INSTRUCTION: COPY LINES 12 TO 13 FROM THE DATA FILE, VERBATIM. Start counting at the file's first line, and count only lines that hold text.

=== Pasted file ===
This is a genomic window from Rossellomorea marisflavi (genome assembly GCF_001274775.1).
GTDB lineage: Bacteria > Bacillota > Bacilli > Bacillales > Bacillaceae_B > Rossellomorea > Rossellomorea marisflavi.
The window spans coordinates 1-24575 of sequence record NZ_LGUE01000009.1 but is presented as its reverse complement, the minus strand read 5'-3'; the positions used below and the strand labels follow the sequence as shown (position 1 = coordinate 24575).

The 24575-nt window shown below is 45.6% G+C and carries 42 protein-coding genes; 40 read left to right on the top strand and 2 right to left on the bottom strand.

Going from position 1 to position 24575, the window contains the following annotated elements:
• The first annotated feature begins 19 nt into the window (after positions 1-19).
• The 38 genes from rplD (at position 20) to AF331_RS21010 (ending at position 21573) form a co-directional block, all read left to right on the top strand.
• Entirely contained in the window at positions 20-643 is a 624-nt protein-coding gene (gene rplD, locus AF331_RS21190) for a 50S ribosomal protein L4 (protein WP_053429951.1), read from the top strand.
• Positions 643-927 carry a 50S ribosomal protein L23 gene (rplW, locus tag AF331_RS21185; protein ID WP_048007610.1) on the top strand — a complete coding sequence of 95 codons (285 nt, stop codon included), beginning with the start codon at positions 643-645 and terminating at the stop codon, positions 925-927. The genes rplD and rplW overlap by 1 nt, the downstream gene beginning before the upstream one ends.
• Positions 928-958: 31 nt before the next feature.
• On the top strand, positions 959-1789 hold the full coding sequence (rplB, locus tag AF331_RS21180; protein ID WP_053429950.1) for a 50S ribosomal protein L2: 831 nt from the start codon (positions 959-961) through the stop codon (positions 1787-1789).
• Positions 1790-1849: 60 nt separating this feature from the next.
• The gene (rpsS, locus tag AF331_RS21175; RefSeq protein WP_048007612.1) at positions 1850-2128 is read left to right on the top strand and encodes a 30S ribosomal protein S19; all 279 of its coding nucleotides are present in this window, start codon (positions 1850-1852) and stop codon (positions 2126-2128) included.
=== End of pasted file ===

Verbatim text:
• Positions 1790-1849: 60 nt separating this feature from the next.
• The gene (rpsS, locus tag AF331_RS21175; RefSeq protein WP_048007612.1) at positions 1850-2128 is read left to right on the top strand and encodes a 30S ribosomal protein S19; all 279 of its coding nucleotides are present in this window, start codon (positions 1850-1852) and stop codon (positions 2126-2128) included.